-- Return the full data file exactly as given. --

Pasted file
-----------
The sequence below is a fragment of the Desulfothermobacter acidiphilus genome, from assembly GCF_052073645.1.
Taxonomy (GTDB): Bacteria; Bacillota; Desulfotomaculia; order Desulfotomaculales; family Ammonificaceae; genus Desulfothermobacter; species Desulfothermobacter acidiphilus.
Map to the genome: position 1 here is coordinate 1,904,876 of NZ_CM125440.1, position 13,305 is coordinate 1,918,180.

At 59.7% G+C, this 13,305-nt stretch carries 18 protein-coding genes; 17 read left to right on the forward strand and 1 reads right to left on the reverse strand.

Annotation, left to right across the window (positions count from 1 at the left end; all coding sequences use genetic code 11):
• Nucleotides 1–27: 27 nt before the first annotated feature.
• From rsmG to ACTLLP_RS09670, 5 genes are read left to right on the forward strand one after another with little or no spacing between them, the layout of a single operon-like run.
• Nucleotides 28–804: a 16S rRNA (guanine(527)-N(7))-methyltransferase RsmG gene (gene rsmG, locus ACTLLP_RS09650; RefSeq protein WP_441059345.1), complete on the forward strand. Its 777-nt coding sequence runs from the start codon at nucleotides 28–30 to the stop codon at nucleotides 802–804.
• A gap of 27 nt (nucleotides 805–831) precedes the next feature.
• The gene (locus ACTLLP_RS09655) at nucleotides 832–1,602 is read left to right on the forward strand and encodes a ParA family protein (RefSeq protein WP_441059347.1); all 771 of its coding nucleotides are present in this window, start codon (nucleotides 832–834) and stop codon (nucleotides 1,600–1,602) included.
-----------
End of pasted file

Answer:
The sequence below is a fragment of the Desulfothermobacter acidiphilus genome, from assembly GCF_052073645.1.
Taxonomy (GTDB): Bacteria; Bacillota; Desulfotomaculia; order Desulfotomaculales; family Ammonificaceae; genus Desulfothermobacter; species Desulfothermobacter acidiphilus.
Map to the genome: position 1 here is coordinate 1,904,876 of NZ_CM125440.1, position 13,305 is coordinate 1,918,180.

At 59.7% G+C, this 13,305-nt stretch carries 18 protein-coding genes; 17 read left to right on the forward strand and 1 reads right to left on the reverse strand.

Annotation, left to right across the window (positions count from 1 at the left end; all coding sequences use genetic code 11):
• Nucleotides 1–27: 27 nt before the first annotated feature.
• From rsmG to ACTLLP_RS09670, 5 genes are read left to right on the forward strand one after another with little or no spacing between them, the layout of a single operon-like run.
• Nucleotides 28–804: a 16S rRNA (guanine(527)-N(7))-methyltransferase RsmG gene (gene rsmG, locus ACTLLP_RS09650; RefSeq protein WP_441059345.1), complete on the forward strand. Its 777-nt coding sequence runs from the start codon at nucleotides 28–30 to the stop codon at nucleotides 802–804.
• A gap of 27 nt (nucleotides 805–831) precedes the next feature.
• The gene (locus ACTLLP_RS09655) at nucleotides 832–1,602 is read left to right on the forward strand and encodes a ParA family protein (RefSeq protein WP_441059347.1); all 771 of its coding nucleotides are present in this window, start codon (nucleotides 832–834) and stop codon (nucleotides 1,600–1,602) included.